More Hypocrisy From Thomas: "Very Unusual" for a Judge to Attach Newspaper Article to Complaint -- Yet Two of Thomas' "Anti-Corruption" Cases Began That Way

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Image: Court pool photo
Andrew Thomas continues his testimony on Wednesday in the State Bar disciplinary proceeding against him.

Part Two of the morning testimony by former Maricopa County Attorney Andrew Thomas brought out even more of Thomas' apparently hypocritical thought processes.

We say hypocritical because it's difficult for us to believe that Thomas believes the words coming out of his mouth.

As we noted in our last post about today's hearing, Thomas claims that when a retired judge ruled against him, it was due to bias, but when he ruled for Thomas, it was because the judge didn't have enough "guts" to act on his bias. Crazy, right?

Well, we're getting a belly full of that line of thinking today.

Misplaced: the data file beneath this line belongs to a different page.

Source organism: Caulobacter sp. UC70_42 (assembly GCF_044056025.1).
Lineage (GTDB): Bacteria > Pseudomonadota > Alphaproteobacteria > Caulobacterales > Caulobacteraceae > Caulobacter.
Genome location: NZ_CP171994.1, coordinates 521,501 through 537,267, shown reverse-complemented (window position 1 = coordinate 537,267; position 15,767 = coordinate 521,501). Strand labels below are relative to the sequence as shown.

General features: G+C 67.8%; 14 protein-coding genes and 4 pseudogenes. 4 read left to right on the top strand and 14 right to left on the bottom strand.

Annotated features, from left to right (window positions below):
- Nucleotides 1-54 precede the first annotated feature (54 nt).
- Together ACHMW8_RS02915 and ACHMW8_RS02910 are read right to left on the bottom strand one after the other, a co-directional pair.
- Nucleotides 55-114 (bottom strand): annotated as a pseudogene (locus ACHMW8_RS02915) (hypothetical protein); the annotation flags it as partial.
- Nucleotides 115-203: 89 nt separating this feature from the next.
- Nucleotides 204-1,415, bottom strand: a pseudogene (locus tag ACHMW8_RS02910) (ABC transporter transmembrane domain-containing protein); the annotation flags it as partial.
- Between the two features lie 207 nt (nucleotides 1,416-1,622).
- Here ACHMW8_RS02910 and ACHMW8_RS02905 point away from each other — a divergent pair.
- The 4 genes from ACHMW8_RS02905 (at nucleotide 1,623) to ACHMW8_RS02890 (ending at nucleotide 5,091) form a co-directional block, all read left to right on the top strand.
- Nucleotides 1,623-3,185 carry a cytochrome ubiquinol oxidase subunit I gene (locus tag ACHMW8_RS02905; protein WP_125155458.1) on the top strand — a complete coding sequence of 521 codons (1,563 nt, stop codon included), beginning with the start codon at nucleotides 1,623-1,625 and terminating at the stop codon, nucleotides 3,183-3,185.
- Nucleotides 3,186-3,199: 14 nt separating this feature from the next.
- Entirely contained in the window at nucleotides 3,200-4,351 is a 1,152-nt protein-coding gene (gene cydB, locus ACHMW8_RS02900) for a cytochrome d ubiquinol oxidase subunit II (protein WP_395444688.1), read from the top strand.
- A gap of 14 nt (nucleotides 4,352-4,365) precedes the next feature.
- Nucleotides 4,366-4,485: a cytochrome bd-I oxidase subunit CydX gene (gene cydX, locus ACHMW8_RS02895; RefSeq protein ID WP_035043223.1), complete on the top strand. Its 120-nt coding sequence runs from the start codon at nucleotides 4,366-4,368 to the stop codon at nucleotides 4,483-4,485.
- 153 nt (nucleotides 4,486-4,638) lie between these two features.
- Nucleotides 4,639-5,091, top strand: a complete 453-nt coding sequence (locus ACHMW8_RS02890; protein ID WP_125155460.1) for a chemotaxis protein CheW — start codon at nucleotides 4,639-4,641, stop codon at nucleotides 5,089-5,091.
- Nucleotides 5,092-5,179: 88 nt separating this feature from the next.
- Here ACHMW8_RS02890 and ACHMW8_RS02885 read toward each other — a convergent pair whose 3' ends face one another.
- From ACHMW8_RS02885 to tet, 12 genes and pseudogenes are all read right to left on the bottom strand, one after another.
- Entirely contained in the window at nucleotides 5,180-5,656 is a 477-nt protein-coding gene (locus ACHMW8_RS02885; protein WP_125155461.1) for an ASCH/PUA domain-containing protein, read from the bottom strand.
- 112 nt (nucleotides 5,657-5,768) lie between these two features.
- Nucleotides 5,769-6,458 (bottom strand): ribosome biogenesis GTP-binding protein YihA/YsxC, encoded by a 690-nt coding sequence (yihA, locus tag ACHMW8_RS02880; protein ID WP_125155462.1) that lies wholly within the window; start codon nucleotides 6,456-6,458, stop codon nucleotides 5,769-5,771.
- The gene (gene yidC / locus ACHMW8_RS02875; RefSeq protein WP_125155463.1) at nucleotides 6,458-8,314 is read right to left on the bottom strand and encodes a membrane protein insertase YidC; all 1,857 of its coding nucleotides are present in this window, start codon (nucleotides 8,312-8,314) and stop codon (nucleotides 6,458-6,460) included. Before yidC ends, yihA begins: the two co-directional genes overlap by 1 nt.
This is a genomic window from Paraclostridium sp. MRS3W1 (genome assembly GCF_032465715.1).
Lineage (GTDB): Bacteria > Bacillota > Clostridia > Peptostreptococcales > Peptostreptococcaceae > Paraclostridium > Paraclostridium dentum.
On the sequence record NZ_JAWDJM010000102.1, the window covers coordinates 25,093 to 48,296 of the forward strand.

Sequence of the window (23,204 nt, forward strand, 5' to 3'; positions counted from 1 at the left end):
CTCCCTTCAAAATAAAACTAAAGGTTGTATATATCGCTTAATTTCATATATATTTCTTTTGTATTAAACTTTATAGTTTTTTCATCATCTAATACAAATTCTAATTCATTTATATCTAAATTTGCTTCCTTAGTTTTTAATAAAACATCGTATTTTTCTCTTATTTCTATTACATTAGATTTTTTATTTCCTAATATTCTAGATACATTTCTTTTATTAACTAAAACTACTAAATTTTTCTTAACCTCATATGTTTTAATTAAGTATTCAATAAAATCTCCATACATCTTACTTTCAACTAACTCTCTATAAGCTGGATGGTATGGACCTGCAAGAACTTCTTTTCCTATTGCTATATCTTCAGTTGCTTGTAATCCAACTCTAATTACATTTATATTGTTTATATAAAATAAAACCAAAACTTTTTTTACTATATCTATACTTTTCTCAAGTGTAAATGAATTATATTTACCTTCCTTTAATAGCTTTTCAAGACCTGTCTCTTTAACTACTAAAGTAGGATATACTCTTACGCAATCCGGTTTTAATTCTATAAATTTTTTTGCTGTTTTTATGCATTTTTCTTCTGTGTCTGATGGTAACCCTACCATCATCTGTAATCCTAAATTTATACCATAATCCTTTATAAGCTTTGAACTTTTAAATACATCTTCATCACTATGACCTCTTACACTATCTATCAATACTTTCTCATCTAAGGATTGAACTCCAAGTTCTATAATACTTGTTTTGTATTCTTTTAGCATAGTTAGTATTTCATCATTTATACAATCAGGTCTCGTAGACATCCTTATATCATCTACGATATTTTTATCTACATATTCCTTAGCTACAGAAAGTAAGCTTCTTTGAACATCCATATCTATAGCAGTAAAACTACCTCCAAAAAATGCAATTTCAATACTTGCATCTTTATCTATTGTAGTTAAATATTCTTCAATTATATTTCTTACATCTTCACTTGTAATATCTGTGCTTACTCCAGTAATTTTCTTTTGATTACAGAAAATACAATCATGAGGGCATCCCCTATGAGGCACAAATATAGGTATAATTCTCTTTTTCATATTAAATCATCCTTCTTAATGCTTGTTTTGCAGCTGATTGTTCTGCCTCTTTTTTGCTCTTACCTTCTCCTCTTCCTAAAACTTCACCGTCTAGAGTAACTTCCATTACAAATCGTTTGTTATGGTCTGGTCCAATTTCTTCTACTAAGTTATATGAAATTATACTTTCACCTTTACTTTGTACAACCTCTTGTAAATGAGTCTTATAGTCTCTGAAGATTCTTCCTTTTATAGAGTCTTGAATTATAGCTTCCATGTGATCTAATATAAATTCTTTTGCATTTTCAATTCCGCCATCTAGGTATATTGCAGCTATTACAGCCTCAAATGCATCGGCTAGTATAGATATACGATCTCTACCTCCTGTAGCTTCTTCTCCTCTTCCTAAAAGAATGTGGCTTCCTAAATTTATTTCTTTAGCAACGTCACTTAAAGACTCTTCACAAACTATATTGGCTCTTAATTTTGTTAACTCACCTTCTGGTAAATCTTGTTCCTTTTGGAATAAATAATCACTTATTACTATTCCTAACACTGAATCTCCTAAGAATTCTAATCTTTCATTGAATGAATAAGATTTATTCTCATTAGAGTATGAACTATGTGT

Thomas just told the State Bar's disciplinary panel that it was "very unusual" for a judge to attach a newspaper article to a Bar complaint. The article in question was "Breathtaking Abuse of the Constitution", which was about the trumped-up charges against and arrest of New Times executives Michael Lacey and Jim Larkin.


It was "particularly" unusual that the paper in question was New Times, he quipped.

But really, he shouldn't think attaching articles to complaints is all that odd: Two of the major "anti-corruption" cases he tried to prosecute, the Mary Rose Wilcox case and the so-called "bug sweep" case were based initially on journalistic works.

The case against County Supervisor Wilcox, according to search warrants, began after an unnamed tipster (who could have been Sheriff Arpaio himself, for all we know) told investigators about a Phoenix Magazine article that described potential crimes. While the article by former New Times scribe Terry Greene Sterling was eyebrow-raising and made Wilcox look sleazy, the story didn't hold up so well as a criminal case. After a judge ruled that Thomas had a conflict in the Wilcox case, the charges were later dropped due to insufficient evidence of a crime.

The bug-sweep case, in which County Supervisor Andy Kunasek was accused (and later exonerated) of improperly spending $14,000 in county funds, began with a 2009 Arizona Republic article.

Thomas' office attempted to prosecute both of those cases, despite their journalistic origins.

Now he's gonna complain that a judge can't do the same thing he did?

What a crock.

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